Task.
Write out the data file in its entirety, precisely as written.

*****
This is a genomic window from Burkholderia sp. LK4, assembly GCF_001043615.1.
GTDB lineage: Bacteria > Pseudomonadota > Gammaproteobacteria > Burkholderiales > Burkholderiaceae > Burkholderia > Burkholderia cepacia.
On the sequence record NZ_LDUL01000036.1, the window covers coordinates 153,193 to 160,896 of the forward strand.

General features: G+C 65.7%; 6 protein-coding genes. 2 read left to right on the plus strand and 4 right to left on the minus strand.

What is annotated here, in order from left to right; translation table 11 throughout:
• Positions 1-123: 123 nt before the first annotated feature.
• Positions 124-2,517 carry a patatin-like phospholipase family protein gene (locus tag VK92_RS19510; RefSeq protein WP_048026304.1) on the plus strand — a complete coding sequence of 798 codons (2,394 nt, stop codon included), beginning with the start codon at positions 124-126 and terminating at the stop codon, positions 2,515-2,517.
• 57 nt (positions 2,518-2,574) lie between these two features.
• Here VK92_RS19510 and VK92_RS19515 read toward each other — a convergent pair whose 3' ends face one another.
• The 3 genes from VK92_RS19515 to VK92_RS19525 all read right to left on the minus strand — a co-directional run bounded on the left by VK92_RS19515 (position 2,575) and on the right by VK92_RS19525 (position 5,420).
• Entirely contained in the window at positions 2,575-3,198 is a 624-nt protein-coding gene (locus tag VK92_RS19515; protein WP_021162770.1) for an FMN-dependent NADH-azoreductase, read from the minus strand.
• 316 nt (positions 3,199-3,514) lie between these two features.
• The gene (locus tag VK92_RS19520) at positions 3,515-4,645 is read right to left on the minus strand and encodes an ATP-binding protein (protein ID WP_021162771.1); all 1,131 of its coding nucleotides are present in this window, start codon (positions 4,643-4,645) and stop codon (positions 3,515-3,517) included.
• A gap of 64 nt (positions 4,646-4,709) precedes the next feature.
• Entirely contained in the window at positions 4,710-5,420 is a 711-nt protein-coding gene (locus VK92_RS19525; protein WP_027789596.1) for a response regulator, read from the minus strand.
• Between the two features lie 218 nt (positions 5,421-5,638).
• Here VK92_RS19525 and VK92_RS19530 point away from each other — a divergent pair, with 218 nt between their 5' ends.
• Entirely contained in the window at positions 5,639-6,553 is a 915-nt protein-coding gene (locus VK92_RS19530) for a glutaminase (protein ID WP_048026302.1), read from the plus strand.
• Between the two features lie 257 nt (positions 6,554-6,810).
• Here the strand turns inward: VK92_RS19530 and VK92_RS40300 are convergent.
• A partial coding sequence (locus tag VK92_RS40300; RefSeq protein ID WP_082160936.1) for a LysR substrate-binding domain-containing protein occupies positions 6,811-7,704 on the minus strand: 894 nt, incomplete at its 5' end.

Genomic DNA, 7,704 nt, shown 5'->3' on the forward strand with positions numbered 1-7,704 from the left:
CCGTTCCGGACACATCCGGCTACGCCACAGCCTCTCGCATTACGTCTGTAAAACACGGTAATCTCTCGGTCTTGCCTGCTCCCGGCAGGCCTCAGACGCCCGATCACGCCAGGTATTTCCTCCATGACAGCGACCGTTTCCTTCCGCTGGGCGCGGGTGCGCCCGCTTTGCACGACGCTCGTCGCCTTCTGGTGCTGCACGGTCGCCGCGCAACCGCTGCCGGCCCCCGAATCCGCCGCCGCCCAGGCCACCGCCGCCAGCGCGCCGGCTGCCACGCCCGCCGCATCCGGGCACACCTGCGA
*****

This is a genomic window from Burkholderia sp. LK4, assembly GCF_001043615.1.
GTDB lineage: Bacteria > Pseudomonadota > Gammaproteobacteria > Burkholderiales > Burkholderiaceae > Burkholderia > Burkholderia cepacia.
On the sequence record NZ_LDUL01000036.1, the window covers coordinates 153,193 to 160,896 of the forward strand.

General features: G+C 65.7%; 6 protein-coding genes. 2 read left to right on the plus strand and 4 right to left on the minus strand.

What is annotated here, in order from left to right; translation table 11 throughout:
• Positions 1-123: 123 nt before the first annotated feature.
• Positions 124-2,517 carry a patatin-like phospholipase family protein gene (locus tag VK92_RS19510; RefSeq protein WP_048026304.1) on the plus strand — a complete coding sequence of 798 codons (2,394 nt, stop codon included), beginning with the start codon at positions 124-126 and terminating at the stop codon, positions 2,515-2,517.
• 57 nt (positions 2,518-2,574) lie between these two features.
• Here VK92_RS19510 and VK92_RS19515 read toward each other — a convergent pair whose 3' ends face one another.
• The 3 genes from VK92_RS19515 to VK92_RS19525 all read right to left on the minus strand — a co-directional run bounded on the left by VK92_RS19515 (position 2,575) and on the right by VK92_RS19525 (position 5,420).
• Entirely contained in the window at positions 2,575-3,198 is a 624-nt protein-coding gene (locus tag VK92_RS19515; protein WP_021162770.1) for an FMN-dependent NADH-azoreductase, read from the minus strand.
• 316 nt (positions 3,199-3,514) lie between these two features.
• The gene (locus tag VK92_RS19520) at positions 3,515-4,645 is read right to left on the minus strand and encodes an ATP-binding protein (protein ID WP_021162771.1); all 1,131 of its coding nucleotides are present in this window, start codon (positions 4,643-4,645) and stop codon (positions 3,515-3,517) included.
• A gap of 64 nt (positions 4,646-4,709) precedes the next feature.
• Entirely contained in the window at positions 4,710-5,420 is a 711-nt protein-coding gene (locus VK92_RS19525; protein WP_027789596.1) for a response regulator, read from the minus strand.
• Between the two features lie 218 nt (positions 5,421-5,638).
• Here VK92_RS19525 and VK92_RS19530 point away from each other — a divergent pair, with 218 nt between their 5' ends.
• Entirely contained in the window at positions 5,639-6,553 is a 915-nt protein-coding gene (locus VK92_RS19530) for a glutaminase (protein ID WP_048026302.1), read from the plus strand.
• Between the two features lie 257 nt (positions 6,554-6,810).
• Here the strand turns inward: VK92_RS19530 and VK92_RS40300 are convergent.
• A partial coding sequence (locus tag VK92_RS40300; RefSeq protein ID WP_082160936.1) for a LysR substrate-binding domain-containing protein occupies positions 6,811-7,704 on the minus strand: 894 nt, incomplete at its 5' end.

Genomic DNA, 7,704 nt, shown 5'->3' on the forward strand with positions numbered 1-7,704 from the left:
CCGTTCCGGACACATCCGGCTACGCCACAGCCTCTCGCATTACGTCTGTAAAACACGGTAATCTCTCGGTCTTGCCTGCTCCCGGCAGGCCTCAGACGCCCGATCACGCCAGGTATTTCCTCCATGACAGCGACCGTTTCCTTCCGCTGGGCGCGGGTGCGCCCGCTTTGCACGACGCTCGTCGCCTTCTGGTGCTGCACGGTCGCCGCGCAACCGCTGCCGGCCCCCGAATCCGCCGCCGCCCAGGCCACCGCCGCCAGCGCGCCGGCTGCCACGCCCGCCGCATCCGGGCACACCTGCGA